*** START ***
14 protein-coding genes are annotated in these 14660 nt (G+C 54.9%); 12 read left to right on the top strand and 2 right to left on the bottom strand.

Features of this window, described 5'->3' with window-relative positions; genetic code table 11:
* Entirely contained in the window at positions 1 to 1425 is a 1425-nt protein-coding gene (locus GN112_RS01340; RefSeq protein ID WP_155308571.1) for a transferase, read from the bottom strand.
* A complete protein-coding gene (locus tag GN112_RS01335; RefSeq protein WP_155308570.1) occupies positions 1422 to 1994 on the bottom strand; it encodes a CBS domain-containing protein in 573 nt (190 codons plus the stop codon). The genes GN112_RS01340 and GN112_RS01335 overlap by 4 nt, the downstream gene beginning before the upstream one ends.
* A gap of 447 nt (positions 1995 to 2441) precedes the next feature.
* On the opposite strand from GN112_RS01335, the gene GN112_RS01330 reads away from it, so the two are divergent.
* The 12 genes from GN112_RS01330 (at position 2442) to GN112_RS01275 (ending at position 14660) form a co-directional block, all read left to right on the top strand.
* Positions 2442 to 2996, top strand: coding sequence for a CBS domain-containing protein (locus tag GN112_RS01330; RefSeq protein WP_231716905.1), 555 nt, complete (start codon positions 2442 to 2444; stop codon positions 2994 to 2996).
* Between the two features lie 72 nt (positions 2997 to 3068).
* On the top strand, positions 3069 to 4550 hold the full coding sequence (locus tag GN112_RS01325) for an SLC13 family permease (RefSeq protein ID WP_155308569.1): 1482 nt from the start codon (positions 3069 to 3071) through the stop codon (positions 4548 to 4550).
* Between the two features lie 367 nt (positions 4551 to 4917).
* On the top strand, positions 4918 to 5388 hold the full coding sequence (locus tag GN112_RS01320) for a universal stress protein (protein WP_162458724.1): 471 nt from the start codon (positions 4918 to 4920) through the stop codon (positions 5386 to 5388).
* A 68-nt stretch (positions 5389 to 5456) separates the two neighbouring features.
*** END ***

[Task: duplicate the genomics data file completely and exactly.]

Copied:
14 protein-coding genes are annotated in these 14660 nt (G+C 54.9%); 12 read left to right on the top strand and 2 right to left on the bottom strand.

Features of this window, described 5'->3' with window-relative positions; genetic code table 11:
* Entirely contained in the window at positions 1 to 1425 is a 1425-nt protein-coding gene (locus GN112_RS01340; RefSeq protein ID WP_155308571.1) for a transferase, read from the bottom strand.
* A complete protein-coding gene (locus tag GN112_RS01335; RefSeq protein WP_155308570.1) occupies positions 1422 to 1994 on the bottom strand; it encodes a CBS domain-containing protein in 573 nt (190 codons plus the stop codon). The genes GN112_RS01340 and GN112_RS01335 overlap by 4 nt, the downstream gene beginning before the upstream one ends.
* A gap of 447 nt (positions 1995 to 2441) precedes the next feature.
* On the opposite strand from GN112_RS01335, the gene GN112_RS01330 reads away from it, so the two are divergent.
* The 12 genes from GN112_RS01330 (at position 2442) to GN112_RS01275 (ending at position 14660) form a co-directional block, all read left to right on the top strand.
* Positions 2442 to 2996, top strand: coding sequence for a CBS domain-containing protein (locus tag GN112_RS01330; RefSeq protein WP_231716905.1), 555 nt, complete (start codon positions 2442 to 2444; stop codon positions 2994 to 2996).
* Between the two features lie 72 nt (positions 2997 to 3068).
* On the top strand, positions 3069 to 4550 hold the full coding sequence (locus tag GN112_RS01325) for an SLC13 family permease (RefSeq protein ID WP_155308569.1): 1482 nt from the start codon (positions 3069 to 3071) through the stop codon (positions 4548 to 4550).
* Between the two features lie 367 nt (positions 4551 to 4917).
* On the top strand, positions 4918 to 5388 hold the full coding sequence (locus tag GN112_RS01320) for a universal stress protein (protein WP_162458724.1): 471 nt from the start codon (positions 4918 to 4920) through the stop codon (positions 5386 to 5388).
* A 68-nt stretch (positions 5389 to 5456) separates the two neighbouring features.